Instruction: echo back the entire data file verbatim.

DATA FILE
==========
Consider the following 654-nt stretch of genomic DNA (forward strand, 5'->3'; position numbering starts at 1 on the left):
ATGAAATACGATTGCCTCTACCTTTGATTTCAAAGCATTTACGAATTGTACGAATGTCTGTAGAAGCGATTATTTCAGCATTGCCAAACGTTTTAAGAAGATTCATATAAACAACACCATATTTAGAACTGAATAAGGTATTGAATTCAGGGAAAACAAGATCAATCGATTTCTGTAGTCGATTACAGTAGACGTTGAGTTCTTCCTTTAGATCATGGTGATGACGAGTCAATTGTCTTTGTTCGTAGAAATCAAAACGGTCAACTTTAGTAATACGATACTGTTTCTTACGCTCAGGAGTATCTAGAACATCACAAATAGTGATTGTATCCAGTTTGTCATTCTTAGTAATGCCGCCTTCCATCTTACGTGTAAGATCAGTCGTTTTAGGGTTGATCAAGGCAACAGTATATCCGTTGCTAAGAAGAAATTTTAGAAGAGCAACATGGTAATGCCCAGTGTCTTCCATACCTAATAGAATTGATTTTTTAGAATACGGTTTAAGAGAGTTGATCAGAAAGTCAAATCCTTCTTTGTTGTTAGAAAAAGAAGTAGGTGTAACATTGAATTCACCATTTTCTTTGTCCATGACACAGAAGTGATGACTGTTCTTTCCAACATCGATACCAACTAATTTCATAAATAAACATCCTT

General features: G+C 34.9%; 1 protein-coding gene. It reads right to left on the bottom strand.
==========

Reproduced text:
Consider the following 654-nt stretch of genomic DNA (forward strand, 5'->3'; position numbering starts at 1 on the left):
ATGAAATACGATTGCCTCTACCTTTGATTTCAAAGCATTTACGAATTGTACGAATGTCTGTAGAAGCGATTATTTCAGCATTGCCAAACGTTTTAAGAAGATTCATATAAACAACACCATATTTAGAACTGAATAAGGTATTGAATTCAGGGAAAACAAGATCAATCGATTTCTGTAGTCGATTACAGTAGACGTTGAGTTCTTCCTTTAGATCATGGTGATGACGAGTCAATTGTCTTTGTTCGTAGAAATCAAAACGGTCAACTTTAGTAATACGATACTGTTTCTTACGCTCAGGAGTATCTAGAACATCACAAATAGTGATTGTATCCAGTTTGTCATTCTTAGTAATGCCGCCTTCCATCTTACGTGTAAGATCAGTCGTTTTAGGGTTGATCAAGGCAACAGTATATCCGTTGCTAAGAAGAAATTTTAGAAGAGCAACATGGTAATGCCCAGTGTCTTCCATACCTAATAGAATTGATTTTTTAGAATACGGTTTAAGAGAGTTGATCAGAAAGTCAAATCCTTCTTTGTTGTTAGAAAAAGAAGTAGGTGTAACATTGAATTCACCATTTTCTTTGTCCATGACACAGAAGTGATGACTGTTCTTTCCAACATCGATACCAACTAATTTCATAAATAAACATCCTT

General features: G+C 34.9%; 1 protein-coding gene. It reads right to left on the bottom strand.